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NHS Coronavirus App Could Give Government Power to 'De-Anonymise' Users

© REUTERS / HENRY NICHOLLSA man wearing a face mask looks at his phone on Primrose Hill in London
A man wearing a face mask looks at his phone on Primrose Hill in London - Sputnik International
Stated alternatives to building an app include “making use of existing apps” and other functions already installed on phones, such as Google Maps.

A draft government memo outlining how the recently-announced NHS coronavirus contact-tracing app would function in practice said authorities would have the ability to identify specific users from their smartphones, The Guardian has revealed.

Health Secretary Matt Hancock announced 12th April the UK intended to introduce the app, which enables people who’ve developed coronavirus symptoms to sign up so other users can see if they’ve been in proximity with sufferers. Hancock stressed all data would “be handled according to the highest ethical and security standards”, and “only be used for NHS care and research”.

However, the document seen by the Guardian, produced in March, suggests the NHS privately considered using the technology to identify individual users.

The app will work using Bluetooth LE, a constantly running feature, which lodges “soundings” from other nearby phones in the vicinity throughout the day. People who’ve been in sustained proximity with someone who may have coronavirus will then be warned to self–isolate, without revealing the identity of the infected individual.

​The memo stated “controversially” the app could use device IDs, unique to all smartphones, “to enable de-anonymisation if ministers judge that to be proportionate at some stage”. The obvious questions of why ministers would want to identify app users, or under what circumstances doing so would be proportionate, are unasked and unanswered in the memo. Moreover, this function seemingly contradicts advice given by the Information Commissioner’s Office that identifying individuals from their location data could breach UK privacy laws.

Contact-tracing apps have been much-advocated in recent weeks, on the basis they could prove a vital to governments wanting to emerge from lockdown conditions which currently restricting the activities and movements of millions.

​Oxford University researchers, who have been advising the UK health service on the app, published a paper in March which concluded traditional contact tracing methods were of limited use in battling the spread of coronavirus, in part because it can be spread by those who are both asymptomatic and pre-symptomatic.

Instead, they argued a contact-tracing app could speed up the process by automatically notifying contacts of people diagnosed with Covid-19.

Privacy International has suggested Bluetooth LE system-based contact tracing would be considerably less intrusive than other tracking mediums, such as GPS or WiFi data, as it merely keeps a record of which devices have been near one another rather than their actual locations.

“Bluetooth is arguably one of the more accurate technologies in terms of proximity identification…Arguably, it is also the least intrusive form of tracking given that it is based on proximity to other phones using the app. In this context, it can be understood more so as an interaction tracking tool. Data can be 'localised' and shared in accordance with a policy e.g. the Bluetooth devices you connect to are not shared unless for example you come into contact with someone who believes they have Covid-19 (as testing is still relatively rare). It is unclear whether anonymisation may in reality be possible; Bluetooth technology still has the potential to deanonymise vast swaths of the population and if implemented like Singapore's Trace Together, share sensitive personal data,” the NGO writes.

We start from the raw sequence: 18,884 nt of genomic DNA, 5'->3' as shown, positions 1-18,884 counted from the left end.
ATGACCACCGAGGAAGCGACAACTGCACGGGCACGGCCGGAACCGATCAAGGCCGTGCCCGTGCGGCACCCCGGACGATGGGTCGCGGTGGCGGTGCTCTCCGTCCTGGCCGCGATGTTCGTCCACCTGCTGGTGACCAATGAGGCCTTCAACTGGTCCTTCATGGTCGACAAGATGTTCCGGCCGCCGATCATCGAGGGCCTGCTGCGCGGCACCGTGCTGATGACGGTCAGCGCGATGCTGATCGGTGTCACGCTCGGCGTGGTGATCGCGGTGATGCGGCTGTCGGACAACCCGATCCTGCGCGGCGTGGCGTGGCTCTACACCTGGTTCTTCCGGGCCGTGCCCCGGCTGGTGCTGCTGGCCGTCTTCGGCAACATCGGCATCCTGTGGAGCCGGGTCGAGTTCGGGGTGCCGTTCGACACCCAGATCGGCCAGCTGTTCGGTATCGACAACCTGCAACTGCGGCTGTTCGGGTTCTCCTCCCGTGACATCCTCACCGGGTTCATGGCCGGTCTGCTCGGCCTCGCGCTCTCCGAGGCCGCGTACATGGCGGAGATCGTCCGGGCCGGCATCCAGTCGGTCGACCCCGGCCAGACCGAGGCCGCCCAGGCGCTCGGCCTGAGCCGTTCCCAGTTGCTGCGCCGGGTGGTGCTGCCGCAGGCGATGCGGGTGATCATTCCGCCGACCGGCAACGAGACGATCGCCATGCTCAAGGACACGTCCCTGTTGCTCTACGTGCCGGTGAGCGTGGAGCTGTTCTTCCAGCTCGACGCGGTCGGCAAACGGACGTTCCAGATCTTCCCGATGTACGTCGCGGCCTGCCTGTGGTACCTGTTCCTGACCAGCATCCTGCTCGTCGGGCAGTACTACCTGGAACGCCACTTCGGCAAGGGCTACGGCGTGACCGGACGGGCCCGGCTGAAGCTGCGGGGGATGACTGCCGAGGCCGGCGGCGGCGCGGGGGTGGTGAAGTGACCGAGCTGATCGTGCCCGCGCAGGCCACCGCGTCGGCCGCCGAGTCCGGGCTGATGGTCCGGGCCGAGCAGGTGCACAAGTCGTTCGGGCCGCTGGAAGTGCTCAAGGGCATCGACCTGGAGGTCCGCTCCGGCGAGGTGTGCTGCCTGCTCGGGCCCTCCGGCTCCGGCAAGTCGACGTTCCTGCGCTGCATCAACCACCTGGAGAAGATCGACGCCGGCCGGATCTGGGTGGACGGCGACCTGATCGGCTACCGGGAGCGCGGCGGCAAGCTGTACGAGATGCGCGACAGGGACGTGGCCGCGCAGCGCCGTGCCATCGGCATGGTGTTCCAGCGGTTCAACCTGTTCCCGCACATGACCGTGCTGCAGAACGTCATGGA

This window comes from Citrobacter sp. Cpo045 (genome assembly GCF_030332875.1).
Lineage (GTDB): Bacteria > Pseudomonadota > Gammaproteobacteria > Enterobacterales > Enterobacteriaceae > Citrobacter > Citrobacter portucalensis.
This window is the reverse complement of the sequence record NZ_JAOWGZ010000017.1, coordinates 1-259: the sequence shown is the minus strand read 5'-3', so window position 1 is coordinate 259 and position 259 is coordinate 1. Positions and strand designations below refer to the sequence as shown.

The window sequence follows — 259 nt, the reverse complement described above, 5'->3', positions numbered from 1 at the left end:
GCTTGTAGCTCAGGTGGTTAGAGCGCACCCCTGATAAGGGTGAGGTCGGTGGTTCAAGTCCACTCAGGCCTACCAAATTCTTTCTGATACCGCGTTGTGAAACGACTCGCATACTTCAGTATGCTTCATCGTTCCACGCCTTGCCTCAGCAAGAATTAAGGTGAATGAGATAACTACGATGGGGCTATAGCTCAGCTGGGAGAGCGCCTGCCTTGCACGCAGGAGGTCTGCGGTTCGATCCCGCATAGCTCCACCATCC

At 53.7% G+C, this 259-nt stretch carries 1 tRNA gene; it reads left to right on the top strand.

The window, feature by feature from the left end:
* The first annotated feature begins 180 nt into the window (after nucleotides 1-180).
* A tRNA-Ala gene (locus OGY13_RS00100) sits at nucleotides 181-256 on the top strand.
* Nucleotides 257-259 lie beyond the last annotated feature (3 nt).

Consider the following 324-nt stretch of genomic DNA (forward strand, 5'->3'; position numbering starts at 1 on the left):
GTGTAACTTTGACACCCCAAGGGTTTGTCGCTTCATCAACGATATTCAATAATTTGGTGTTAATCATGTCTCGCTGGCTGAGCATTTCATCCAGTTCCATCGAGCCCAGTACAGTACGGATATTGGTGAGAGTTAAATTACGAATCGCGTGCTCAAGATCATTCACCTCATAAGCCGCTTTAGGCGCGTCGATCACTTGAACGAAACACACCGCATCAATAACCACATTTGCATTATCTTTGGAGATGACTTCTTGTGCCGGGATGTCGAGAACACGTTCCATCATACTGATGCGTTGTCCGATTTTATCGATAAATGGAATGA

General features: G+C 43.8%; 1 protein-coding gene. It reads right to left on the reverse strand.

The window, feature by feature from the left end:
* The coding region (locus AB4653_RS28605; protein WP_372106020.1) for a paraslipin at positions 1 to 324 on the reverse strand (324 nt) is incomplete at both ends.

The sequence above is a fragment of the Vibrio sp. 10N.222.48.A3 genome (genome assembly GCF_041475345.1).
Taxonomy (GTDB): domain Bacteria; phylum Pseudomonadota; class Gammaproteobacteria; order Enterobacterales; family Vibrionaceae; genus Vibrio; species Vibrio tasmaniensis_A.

​However, others are less convinced of contact-tracing apps’ efficacy, due to a variety of reasons not limited to the necessity for vast numbers of people to download the app for it to be a truly trenchant safeguard, an enduring unavailability of reliable testing, and the risk such an open system could be abused. Ross Anderson, professor of security engineering at Cambridge University, is consulting with UK health officials on the app and had grave concerns about its rollout.

For one, he said his 25 years’ experience of the NHS “being incompetent at developing systems and repeatedly breaking their privacy promises when they do manage to collect some data of value to somebody else” made him “uneasy about collecting lots of lightly-anonymised data in a system that becomes integrated into a whole-of-government response to the pandemic”, especially as “we might never get rid of it”.

“The real killer is likely to be the interaction between privacy and economics. If the app’s voluntary, nobody has an incentive to use it, except tinkerers and people who religiously comply with whatever the government asks. If uptake remains at 10-15 percent, as in Singapore, it won’t be much use and we’ll need to hire more contact tracers instead. Apps that involve compulsion, such as those for quarantine geofencing, will face a more adversarial threat model, and the same will be true in spades for any electronic immunity certificate. There the incentive to cheat will be extreme, and we might be better off with paper serology test certificates, like the yellow fever vaccination certificates you needed for the tropics, back in the good old days when you could actually go there,” he cautioned.

Moreover, he speculated the dash for tracing apps was “really just do-something-it is”, as “most” countries were now seemingly past the point where contact tracing was a high priority, especially as “we cannot field an app that will cause more worried well people to phone 999”

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